You won’t see her in the debates, but the Green Party’s Jill Stein has a lot to say.
Can you tell me about your Jewish upbringing?
I was brought up in a Reform synagogue in a community north of Chicago that had a very sizeable Jewish population. I was a member of the children’s choir in my temple and sang at Friday night services and lots of other events, and was just a part of Jewish culture. I loved the music. I was confirmed—my brother was bar mitzvah’ed, but in my family it was only the boys who were bar mitzvah’ed and the girls were confirmed. My grandfather, whose name was Israel, was Orthodox and very much a part of the Jewish culture.
Was there something in your Jewish upbringing that led you to politics?
I would say indirectly. My family was not political in any way. They had opinions about people who were running for office, but they didn’t identify with a party, although most of the time they voted Democratic. My grandparents had been refugees from pogroms, so we were very mindful of issues surrounding the Holocaust, human rights and the importance of active conscience and standing up for what’s right. And to me, that was very much one in the same as growing up Jewish. Being Jewish was very much about standing up for what’s right—and human rights and civil liberties were really front and center of that. My mother always used to say that the tragedy of the Holocaust should never have happened, and that everyone should have stood up and resisted early on. That was the kind of sense of morality that I grew up with: What you’re supposed to do is stand up and not worry about the consequences of speaking up for what’s right, because the consequences of failure to do that are unthinkable. I think that really framed my outlook on life.
What is the relationship between Jewish and Green values?
Human rights and the welfare of people are really key in Green values. In addition, a sense of harmony with the earth and harmony across God’s creation is implicit in Jewish values. There’s a very seamless connection, in my mind, between Jewish values and understanding that we are all part of an ecosystem that all of our lives depend on.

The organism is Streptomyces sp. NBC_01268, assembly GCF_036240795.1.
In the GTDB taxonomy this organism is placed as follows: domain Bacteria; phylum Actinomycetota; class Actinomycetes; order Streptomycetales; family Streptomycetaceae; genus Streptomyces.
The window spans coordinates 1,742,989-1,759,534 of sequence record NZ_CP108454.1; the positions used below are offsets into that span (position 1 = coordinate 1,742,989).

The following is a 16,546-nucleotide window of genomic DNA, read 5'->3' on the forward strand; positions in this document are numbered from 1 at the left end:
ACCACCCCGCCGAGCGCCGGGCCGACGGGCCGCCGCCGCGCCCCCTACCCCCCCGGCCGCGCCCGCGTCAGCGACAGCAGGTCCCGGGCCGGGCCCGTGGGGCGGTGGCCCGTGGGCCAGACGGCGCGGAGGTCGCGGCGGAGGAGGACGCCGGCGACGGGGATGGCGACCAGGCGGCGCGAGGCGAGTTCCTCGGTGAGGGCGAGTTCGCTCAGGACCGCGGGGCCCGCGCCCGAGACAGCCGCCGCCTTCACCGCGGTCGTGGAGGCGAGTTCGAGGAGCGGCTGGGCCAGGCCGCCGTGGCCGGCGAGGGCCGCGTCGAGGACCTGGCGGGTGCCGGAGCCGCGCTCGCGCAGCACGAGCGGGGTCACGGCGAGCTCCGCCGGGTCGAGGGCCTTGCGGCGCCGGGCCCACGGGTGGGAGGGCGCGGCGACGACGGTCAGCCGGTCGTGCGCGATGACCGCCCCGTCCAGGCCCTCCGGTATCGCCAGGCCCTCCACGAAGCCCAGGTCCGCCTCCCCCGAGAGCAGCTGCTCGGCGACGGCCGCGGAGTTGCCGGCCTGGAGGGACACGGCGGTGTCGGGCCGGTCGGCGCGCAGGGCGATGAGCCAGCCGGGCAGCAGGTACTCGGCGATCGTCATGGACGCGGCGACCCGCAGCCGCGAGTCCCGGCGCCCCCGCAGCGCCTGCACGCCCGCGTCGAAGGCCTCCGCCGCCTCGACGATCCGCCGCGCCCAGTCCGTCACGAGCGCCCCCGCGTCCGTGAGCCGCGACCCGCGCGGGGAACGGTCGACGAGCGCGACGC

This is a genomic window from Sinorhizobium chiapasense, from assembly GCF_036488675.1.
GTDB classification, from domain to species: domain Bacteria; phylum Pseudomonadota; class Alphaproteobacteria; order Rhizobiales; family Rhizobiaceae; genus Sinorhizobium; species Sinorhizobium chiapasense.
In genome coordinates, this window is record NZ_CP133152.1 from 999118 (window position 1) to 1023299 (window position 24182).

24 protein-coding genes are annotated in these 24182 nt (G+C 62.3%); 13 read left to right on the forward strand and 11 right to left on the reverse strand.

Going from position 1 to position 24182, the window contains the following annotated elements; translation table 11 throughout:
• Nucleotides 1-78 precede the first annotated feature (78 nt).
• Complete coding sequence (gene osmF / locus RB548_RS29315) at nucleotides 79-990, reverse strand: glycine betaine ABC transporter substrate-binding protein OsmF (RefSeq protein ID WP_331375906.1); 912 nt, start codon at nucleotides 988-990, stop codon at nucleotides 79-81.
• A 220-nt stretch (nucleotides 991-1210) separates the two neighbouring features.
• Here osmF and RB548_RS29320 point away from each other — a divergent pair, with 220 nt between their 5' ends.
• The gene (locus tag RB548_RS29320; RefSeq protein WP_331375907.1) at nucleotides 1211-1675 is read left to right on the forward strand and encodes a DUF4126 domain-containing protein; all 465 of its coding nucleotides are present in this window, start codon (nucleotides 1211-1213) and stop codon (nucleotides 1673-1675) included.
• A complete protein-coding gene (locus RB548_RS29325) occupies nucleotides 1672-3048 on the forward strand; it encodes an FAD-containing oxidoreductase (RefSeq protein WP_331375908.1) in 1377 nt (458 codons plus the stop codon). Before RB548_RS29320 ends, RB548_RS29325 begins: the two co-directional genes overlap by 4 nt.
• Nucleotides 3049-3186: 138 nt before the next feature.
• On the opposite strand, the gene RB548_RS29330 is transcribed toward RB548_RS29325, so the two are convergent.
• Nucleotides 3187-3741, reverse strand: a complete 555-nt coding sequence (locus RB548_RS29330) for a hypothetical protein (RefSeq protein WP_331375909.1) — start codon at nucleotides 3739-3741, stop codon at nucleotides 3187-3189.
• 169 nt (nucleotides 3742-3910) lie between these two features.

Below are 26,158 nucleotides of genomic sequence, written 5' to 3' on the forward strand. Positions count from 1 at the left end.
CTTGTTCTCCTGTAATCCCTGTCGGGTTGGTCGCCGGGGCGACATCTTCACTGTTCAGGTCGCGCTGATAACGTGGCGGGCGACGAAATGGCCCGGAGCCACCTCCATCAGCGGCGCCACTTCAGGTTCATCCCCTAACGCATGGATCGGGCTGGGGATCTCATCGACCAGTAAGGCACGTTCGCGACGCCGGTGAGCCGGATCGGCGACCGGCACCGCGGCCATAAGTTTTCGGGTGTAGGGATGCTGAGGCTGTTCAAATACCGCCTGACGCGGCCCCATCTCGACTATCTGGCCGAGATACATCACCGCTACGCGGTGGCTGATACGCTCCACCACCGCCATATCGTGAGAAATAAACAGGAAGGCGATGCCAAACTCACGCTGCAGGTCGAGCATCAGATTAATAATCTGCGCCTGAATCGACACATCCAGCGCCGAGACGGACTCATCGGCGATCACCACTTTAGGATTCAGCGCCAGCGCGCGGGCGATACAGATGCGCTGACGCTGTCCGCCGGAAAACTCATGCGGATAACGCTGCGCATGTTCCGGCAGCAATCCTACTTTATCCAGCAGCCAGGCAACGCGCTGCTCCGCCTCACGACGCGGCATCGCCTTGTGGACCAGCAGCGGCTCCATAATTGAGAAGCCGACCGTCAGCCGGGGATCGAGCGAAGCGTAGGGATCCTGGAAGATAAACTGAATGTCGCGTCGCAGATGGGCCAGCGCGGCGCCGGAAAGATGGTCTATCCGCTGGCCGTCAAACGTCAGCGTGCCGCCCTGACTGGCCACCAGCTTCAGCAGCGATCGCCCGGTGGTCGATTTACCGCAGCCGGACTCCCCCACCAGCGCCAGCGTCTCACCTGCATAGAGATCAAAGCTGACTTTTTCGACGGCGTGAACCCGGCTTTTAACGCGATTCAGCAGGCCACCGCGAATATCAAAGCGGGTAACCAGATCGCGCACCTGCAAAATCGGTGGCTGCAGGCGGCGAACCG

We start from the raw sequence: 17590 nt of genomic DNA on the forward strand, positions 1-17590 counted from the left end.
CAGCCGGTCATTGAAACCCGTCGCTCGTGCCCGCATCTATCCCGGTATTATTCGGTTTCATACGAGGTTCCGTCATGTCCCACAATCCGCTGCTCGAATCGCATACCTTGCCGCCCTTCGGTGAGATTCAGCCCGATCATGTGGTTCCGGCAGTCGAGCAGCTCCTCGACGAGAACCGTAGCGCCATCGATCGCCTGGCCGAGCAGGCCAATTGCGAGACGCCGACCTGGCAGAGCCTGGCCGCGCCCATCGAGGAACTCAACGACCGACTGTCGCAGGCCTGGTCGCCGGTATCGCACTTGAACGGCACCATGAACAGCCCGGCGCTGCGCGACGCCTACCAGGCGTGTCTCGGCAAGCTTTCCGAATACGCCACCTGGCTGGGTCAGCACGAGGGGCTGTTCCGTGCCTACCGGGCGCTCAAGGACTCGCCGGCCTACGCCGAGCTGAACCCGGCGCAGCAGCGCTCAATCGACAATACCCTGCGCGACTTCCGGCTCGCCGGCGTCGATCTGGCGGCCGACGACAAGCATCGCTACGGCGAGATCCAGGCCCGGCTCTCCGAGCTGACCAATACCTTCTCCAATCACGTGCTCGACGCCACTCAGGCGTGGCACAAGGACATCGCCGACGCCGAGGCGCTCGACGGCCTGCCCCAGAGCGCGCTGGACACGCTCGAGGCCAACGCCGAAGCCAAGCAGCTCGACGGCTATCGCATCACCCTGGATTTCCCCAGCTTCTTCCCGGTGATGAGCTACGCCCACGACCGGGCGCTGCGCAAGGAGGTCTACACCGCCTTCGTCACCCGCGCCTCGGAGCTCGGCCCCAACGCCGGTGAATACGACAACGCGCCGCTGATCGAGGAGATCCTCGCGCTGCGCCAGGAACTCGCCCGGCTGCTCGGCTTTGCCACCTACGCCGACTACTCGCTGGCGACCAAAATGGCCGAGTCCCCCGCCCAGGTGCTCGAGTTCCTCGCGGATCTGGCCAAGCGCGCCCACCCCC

Why did you decide to enter politics?
It was as a mother and a medical doctor that I began to be active in community affairs. Early on in my career, I grew impatient with handing out pills and pushing people back out to the things that were making them sick to start with, and I was concerned with the failure of our healthcare system to meet the needs of people who really need it. I was also concerned with an epidemic of new chronic diseases that were descending on young people: Diabetes, asthma, cancer, learning disabilities, autism—you name it. So I began to get really involved in community groups that were fighting the causes of some of these diseases—fighting to clean up air quality, to clean up coal plants. So that’s where I got my education. But after ten years of advocating for motherhood and apple pie, I discovered that motherhood and apple pie doesn’t really count—it’s the lobbyists and the campaign contributions that determine policy. I became involved in the clean elections referendum in Massachusetts, which was an effort to get the big money out. And we succeeded. But what happened then was the biggest wake-up call of all—the legislature of Massachusetts, which at the time was about 85 percent Democratic, turned around and began to fight the law, and in the course of a year, repealed it. That’s why I tell people that I’m practicing political medicine, because it’s the mother of all illnesses. If we want to fix the other thins that ail us, we have to start by fixing the sick political system. All the other reforms that we desperately need are effectively dead in the water until we reclaim a politics of integrity, a politics of by and for the people. It was right around that time that I was recruited by the Green Party to run for governor, never having been a member of any political party, or having attended a political meeting of any sort. And I went from absolute desperation to inspiration, seeing so many people out there like me, whose voices were silenced by the system. It was so uplifting to see that we actually have solutions, and we have public support if we can get past the censorship at the microphone and the control of big money in the political system.